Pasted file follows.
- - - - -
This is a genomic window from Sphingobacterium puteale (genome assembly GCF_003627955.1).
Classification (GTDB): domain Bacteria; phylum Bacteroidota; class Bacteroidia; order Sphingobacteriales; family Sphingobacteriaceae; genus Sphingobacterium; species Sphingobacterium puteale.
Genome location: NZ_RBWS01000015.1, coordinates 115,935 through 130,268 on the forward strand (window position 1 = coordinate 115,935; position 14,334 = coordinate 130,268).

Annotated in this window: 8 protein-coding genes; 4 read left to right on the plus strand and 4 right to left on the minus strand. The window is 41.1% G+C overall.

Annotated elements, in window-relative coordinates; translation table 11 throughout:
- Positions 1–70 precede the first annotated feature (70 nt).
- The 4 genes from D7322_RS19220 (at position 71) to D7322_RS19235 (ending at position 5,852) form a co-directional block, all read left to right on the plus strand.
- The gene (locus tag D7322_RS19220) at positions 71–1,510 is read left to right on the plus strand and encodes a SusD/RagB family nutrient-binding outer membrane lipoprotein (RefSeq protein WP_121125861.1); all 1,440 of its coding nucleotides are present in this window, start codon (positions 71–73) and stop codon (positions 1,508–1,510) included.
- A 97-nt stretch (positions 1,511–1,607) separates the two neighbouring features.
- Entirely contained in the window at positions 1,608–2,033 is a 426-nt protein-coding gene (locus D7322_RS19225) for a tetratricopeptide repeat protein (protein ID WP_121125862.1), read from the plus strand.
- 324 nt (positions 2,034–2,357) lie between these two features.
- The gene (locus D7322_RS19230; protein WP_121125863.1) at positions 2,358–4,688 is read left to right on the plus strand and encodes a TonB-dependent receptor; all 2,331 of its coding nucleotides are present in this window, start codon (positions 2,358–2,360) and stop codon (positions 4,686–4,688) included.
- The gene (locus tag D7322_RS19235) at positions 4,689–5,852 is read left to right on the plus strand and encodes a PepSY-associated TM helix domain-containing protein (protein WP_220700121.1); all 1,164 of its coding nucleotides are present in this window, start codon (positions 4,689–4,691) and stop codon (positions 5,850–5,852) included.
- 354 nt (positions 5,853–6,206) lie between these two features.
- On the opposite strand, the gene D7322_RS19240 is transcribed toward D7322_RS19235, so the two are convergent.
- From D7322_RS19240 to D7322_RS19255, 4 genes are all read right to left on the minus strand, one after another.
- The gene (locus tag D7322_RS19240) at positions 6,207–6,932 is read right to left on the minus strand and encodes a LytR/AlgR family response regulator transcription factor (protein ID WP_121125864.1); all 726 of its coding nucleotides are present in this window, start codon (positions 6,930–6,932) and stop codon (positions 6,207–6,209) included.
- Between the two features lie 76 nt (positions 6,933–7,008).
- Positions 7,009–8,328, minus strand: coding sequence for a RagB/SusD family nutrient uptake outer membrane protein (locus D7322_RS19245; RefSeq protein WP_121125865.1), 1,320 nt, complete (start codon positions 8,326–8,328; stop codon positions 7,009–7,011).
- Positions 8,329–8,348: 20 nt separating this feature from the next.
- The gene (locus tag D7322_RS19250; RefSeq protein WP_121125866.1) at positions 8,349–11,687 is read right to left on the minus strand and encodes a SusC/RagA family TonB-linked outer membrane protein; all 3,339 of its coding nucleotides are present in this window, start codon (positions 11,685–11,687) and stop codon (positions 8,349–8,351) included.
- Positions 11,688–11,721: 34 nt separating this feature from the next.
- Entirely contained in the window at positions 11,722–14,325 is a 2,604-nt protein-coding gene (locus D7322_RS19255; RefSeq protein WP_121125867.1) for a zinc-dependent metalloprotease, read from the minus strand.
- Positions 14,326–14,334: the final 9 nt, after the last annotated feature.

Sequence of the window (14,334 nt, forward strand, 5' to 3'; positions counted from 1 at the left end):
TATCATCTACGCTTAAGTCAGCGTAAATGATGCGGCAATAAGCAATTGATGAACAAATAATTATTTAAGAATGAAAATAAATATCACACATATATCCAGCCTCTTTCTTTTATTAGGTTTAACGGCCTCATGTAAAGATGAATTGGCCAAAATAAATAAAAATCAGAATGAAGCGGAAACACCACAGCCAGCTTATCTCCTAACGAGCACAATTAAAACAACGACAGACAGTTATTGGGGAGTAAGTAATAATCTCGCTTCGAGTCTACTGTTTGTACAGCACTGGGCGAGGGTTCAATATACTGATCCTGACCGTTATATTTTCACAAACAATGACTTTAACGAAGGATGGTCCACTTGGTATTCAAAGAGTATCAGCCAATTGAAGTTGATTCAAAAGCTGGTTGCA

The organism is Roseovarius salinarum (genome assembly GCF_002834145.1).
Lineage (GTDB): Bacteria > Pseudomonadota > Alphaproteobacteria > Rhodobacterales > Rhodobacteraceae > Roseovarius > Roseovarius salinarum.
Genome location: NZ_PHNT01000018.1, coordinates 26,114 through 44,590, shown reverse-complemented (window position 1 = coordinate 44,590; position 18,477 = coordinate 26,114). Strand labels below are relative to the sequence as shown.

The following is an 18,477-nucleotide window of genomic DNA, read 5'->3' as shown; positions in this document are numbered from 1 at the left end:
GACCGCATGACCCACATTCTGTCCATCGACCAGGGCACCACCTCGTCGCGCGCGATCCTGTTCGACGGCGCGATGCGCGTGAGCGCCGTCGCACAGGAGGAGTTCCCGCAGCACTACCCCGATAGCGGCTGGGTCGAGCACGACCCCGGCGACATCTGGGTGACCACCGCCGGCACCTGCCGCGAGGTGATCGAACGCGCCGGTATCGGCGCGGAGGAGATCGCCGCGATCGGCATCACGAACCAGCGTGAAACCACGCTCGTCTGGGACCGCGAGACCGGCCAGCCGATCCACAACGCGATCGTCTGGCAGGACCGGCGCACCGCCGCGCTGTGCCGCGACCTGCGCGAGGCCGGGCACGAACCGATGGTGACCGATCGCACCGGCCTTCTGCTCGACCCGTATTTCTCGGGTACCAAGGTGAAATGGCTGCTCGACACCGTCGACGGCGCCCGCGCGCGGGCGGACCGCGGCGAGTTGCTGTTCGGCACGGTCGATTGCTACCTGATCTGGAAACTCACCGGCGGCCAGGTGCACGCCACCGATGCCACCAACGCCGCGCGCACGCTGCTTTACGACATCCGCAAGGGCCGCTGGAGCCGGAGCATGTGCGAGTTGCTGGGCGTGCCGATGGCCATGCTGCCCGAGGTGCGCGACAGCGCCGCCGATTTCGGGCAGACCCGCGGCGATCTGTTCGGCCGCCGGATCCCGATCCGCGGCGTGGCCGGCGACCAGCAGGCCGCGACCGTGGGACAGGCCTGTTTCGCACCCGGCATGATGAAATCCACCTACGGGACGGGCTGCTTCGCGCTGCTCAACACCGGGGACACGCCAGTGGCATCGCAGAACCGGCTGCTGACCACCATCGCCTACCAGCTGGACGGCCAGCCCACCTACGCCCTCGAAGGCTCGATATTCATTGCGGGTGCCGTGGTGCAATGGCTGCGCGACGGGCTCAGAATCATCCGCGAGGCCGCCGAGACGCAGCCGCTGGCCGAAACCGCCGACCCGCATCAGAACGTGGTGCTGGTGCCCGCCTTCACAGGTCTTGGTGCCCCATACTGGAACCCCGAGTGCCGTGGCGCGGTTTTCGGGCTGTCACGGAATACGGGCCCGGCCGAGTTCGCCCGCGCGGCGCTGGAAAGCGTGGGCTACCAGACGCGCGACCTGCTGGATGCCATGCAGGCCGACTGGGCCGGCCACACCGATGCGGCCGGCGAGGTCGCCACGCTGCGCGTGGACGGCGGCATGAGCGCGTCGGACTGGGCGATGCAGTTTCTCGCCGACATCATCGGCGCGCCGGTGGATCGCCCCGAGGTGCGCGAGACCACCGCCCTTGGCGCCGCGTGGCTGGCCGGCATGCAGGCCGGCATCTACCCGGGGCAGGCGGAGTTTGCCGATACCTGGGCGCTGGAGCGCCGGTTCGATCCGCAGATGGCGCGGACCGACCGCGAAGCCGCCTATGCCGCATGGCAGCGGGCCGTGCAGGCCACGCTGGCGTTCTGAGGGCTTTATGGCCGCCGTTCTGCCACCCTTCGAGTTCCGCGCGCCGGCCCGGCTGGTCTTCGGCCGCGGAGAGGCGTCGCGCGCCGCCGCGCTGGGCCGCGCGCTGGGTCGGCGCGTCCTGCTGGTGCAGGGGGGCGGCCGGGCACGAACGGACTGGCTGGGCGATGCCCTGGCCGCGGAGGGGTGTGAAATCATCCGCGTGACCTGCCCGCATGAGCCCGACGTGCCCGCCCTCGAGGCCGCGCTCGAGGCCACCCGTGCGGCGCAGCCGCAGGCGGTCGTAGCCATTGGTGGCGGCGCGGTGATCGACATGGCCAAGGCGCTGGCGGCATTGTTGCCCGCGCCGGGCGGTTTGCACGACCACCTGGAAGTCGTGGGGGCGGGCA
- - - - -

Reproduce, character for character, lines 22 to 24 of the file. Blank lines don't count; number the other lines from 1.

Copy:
- Positions 11,688–11,721: 34 nt separating this feature from the next.
- Entirely contained in the window at positions 11,722–14,325 is a 2,604-nt protein-coding gene (locus D7322_RS19255; RefSeq protein WP_121125867.1) for a zinc-dependent metalloprotease, read from the minus strand.
- Positions 14,326–14,334: the final 9 nt, after the last annotated feature.